Coping When Disaster Strikes
A terrifying disaster like the Christchurch Earthquake has a huge impact on people. We are confronted with the fragility of life, with the unpredictability of our physical safety on this planet, and with our inability to protect ourselves and loved ones from such tragedies. Trauma people may have experienced earlier in their lives often gets triggered and they find themselves thrown back again into the depth of traumatisation.
When you have been touched by a traumatic event and you feel emotionally numb, irritable, angry, or tearful, don’t be self-critical because these feelings are some of the normal feelings people have as a response to an un-normal event. You might experience sleeplessness, hypervigilance, nightmares, or avoid thinking about what happend: all these reactions are normal. These symptoms may go on for several months and in some cases they could turn into a Post Traumatic Stress Disorder (PTSD).
Whilst we cannot ‘not’ be affected by trauma one way or the other, most people are free of any symptoms after a few months. However, there are a few things people can do to help coping whilst they experience trauma symptoms and to avoid longlasting problems.
The world has seen devastating catastrophic events such as natural disasters, extreme poverty and famine, wars, political terror, slavery, and the abuse of individuals on a grand scale. Yet, in the aftermath of devastation, traumatized individuals have usually been able to recover and rebuild their lives and their countries. One characteristic of human societies is that people come together and seek closeness with others to help with the integration of traumatic experiences. “Emotional attachment is probably the primary protection against feelings of helplessness and meaninglessness; it is essential for biological survival in children, and without it, existential meaning is unthinkable in adults” (Kolk & McFarlane, Traumatic Stress, 1996, p. 24). Seeking and giving support when traumatic events strike is one of the most effective ways to help people cope.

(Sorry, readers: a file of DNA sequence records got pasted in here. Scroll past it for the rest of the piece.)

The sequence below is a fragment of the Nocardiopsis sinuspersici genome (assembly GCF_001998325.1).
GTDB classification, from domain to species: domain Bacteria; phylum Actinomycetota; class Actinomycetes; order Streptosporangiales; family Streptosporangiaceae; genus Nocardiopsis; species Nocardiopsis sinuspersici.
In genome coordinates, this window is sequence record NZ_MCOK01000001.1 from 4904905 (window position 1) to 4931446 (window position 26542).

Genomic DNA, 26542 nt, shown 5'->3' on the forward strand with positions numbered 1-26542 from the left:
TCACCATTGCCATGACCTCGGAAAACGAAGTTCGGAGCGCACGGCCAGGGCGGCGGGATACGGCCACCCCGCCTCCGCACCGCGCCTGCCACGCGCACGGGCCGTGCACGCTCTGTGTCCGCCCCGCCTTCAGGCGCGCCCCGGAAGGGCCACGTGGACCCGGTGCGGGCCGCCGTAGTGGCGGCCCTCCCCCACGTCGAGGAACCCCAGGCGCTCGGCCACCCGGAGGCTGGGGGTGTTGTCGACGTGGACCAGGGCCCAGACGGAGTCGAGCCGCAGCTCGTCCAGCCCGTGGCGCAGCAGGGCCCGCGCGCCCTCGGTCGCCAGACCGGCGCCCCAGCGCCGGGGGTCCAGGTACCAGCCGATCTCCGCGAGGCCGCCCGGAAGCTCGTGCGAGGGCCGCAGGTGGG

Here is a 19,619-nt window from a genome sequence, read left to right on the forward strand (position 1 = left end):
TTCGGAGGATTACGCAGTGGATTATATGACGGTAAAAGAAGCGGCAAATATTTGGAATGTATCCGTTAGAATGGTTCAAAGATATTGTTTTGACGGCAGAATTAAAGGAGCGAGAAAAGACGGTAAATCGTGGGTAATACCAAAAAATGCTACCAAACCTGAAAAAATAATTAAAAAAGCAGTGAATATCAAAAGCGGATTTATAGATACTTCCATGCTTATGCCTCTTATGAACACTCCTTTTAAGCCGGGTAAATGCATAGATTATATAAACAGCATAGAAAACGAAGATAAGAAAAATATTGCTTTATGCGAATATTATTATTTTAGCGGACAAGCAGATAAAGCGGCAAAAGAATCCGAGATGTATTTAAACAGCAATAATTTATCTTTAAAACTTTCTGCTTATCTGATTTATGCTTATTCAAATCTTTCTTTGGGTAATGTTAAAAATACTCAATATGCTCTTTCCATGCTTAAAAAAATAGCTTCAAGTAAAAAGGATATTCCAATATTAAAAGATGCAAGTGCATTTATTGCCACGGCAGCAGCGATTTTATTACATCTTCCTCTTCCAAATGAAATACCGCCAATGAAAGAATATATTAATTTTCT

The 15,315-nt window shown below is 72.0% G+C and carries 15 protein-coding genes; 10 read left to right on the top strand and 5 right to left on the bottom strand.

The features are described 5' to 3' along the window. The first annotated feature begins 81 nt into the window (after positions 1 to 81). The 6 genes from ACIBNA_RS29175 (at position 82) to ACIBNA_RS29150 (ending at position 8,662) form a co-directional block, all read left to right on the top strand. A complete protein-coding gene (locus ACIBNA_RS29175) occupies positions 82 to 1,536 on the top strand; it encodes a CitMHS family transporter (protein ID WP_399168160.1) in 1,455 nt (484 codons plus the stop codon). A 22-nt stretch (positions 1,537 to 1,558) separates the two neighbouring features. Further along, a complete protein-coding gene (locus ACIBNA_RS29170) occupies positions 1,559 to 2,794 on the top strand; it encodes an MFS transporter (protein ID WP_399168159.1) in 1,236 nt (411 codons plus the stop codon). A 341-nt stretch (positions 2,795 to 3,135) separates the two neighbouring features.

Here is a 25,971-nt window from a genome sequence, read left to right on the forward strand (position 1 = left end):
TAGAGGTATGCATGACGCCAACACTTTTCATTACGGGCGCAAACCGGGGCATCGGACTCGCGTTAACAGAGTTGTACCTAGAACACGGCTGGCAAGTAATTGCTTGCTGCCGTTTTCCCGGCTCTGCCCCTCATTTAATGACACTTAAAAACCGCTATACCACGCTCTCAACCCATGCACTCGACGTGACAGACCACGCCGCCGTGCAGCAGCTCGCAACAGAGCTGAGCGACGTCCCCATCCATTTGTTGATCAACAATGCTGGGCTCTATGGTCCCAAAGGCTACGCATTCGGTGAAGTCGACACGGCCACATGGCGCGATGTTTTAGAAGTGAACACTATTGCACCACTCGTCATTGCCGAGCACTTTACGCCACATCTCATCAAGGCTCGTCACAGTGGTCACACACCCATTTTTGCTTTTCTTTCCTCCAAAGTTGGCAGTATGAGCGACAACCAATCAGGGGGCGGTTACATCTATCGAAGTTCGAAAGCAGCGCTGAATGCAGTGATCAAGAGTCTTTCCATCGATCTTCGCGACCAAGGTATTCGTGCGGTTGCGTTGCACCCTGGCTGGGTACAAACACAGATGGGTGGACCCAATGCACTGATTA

In times of crisis and heightened stress the first rule of conduct is: BACK TO BASICS. In order to be able to keep up with the extra pressure on your emotional and physical functioning, its vital that you look after your basic needs first. You can only be of help to others when you are taken care of. A car without petrol is no use to anybody … it won’t run.
Make sure you get some decent amount of food – actually, foods high on carbohydrates (sugars) have a stress reducing effect – and don’t forget to stay hydrated. Without enough fluids we humans tend to not function that well. It is also important to get enough sleep, and if you can’t sleep, get some rest somehow. Stay active by either helping with the clean-up, running, cleaning up your yard or house, giving a hand to people in need.
It helps to stay away from alcohol, recreational drugs, and cigarettes. These substances compromise your thinking speed and quality, and they are an extra stress on your body.